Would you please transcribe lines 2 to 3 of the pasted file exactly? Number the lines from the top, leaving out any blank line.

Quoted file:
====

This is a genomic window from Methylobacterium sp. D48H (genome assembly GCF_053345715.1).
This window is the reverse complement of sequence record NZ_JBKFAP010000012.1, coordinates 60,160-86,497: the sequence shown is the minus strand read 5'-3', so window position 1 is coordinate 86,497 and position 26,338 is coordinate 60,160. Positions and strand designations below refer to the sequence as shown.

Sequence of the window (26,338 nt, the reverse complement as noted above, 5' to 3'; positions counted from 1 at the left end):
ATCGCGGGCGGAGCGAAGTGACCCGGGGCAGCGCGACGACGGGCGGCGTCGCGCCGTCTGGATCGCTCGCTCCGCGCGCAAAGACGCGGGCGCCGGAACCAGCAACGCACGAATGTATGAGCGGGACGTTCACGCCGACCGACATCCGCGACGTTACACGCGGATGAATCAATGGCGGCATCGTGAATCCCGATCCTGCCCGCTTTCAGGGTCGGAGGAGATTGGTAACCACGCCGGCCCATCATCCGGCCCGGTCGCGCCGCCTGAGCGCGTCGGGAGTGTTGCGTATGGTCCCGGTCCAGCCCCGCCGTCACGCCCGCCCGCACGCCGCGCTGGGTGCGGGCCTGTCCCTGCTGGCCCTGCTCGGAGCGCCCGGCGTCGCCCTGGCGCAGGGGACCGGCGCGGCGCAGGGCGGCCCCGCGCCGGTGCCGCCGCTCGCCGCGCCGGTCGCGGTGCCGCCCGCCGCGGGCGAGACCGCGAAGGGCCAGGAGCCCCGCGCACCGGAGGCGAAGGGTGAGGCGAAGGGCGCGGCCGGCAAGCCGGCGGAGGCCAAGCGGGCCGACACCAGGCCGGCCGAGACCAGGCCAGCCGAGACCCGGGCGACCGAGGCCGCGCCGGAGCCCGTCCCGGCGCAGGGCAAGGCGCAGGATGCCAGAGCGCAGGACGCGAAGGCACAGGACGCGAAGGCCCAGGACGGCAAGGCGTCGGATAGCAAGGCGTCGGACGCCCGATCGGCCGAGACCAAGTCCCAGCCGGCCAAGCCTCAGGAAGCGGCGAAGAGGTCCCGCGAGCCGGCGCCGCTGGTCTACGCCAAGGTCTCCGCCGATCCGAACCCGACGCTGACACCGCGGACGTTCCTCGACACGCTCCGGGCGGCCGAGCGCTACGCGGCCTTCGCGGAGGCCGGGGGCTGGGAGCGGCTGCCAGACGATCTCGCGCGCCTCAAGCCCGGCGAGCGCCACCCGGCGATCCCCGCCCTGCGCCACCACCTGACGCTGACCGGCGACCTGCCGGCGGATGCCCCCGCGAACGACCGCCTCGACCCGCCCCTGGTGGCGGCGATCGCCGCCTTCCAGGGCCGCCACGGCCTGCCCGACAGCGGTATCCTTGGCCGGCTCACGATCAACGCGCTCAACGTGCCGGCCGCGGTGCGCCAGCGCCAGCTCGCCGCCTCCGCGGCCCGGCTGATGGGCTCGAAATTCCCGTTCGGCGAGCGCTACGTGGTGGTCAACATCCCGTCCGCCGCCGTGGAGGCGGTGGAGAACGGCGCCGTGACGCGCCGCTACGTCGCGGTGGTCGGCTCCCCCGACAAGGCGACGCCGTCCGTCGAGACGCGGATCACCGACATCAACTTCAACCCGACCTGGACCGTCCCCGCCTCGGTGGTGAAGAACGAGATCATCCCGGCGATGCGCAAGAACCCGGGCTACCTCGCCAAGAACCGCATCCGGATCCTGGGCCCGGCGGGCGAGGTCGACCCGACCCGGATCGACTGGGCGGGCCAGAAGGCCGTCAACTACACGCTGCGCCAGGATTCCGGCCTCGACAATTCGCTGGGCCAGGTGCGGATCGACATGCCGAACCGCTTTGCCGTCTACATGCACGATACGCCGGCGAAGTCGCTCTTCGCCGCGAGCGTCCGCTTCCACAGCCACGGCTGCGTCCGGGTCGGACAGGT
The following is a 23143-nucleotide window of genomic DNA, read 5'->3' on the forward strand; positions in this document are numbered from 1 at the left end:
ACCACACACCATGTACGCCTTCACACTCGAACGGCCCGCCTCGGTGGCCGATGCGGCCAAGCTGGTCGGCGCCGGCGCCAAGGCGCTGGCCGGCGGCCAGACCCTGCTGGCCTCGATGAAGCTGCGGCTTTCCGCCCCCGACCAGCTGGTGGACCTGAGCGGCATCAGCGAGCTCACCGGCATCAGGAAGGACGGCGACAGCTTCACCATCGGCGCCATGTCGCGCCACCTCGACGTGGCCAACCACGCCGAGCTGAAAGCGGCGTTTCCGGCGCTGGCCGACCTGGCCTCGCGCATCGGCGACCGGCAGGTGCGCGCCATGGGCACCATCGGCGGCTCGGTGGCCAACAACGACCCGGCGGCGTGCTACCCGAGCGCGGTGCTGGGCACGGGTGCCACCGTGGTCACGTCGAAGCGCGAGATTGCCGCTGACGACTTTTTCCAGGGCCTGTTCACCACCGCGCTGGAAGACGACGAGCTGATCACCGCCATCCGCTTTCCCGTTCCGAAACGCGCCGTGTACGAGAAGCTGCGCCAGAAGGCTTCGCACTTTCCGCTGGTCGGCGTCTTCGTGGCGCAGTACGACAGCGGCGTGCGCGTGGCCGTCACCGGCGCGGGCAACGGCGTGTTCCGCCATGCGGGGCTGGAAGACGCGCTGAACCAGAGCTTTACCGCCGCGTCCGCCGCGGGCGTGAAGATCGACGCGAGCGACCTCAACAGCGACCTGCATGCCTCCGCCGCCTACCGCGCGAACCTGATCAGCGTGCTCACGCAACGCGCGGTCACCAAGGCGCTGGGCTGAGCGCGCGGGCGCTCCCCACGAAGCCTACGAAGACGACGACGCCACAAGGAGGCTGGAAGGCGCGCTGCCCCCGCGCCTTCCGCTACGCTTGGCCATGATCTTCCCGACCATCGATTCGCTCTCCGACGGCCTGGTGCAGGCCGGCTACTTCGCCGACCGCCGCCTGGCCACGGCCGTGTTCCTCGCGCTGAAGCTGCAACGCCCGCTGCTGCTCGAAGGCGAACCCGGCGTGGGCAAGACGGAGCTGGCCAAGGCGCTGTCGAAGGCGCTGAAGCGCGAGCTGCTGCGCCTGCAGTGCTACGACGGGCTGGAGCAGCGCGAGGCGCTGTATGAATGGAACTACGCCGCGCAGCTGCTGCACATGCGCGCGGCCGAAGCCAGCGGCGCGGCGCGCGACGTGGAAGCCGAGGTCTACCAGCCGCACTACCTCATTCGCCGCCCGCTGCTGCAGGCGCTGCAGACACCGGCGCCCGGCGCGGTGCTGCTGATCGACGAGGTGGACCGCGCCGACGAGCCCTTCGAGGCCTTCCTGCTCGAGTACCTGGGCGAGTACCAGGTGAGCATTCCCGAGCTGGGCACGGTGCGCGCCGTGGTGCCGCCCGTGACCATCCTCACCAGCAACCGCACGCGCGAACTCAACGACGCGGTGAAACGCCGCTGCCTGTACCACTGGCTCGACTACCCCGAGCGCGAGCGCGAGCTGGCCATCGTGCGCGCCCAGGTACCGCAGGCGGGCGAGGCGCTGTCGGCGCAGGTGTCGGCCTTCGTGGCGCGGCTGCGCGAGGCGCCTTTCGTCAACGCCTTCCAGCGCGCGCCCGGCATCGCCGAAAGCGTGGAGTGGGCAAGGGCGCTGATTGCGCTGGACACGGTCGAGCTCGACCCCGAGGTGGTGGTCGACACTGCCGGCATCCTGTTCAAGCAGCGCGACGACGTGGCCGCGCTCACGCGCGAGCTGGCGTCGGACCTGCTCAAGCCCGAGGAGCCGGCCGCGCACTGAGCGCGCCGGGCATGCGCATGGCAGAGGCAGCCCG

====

This window is the reverse complement of sequence record NZ_JBKFAP010000012.1, coordinates 60,160-86,497: the sequence shown is the minus strand read 5'-3', so window position 1 is coordinate 86,497 and position 26,338 is coordinate 60,160. Positions and strand designations below refer to the sequence as shown.

Sequence of the window (26,338 nt, the reverse complement as noted above, 5' to 3'; positions counted from 1 at the left end):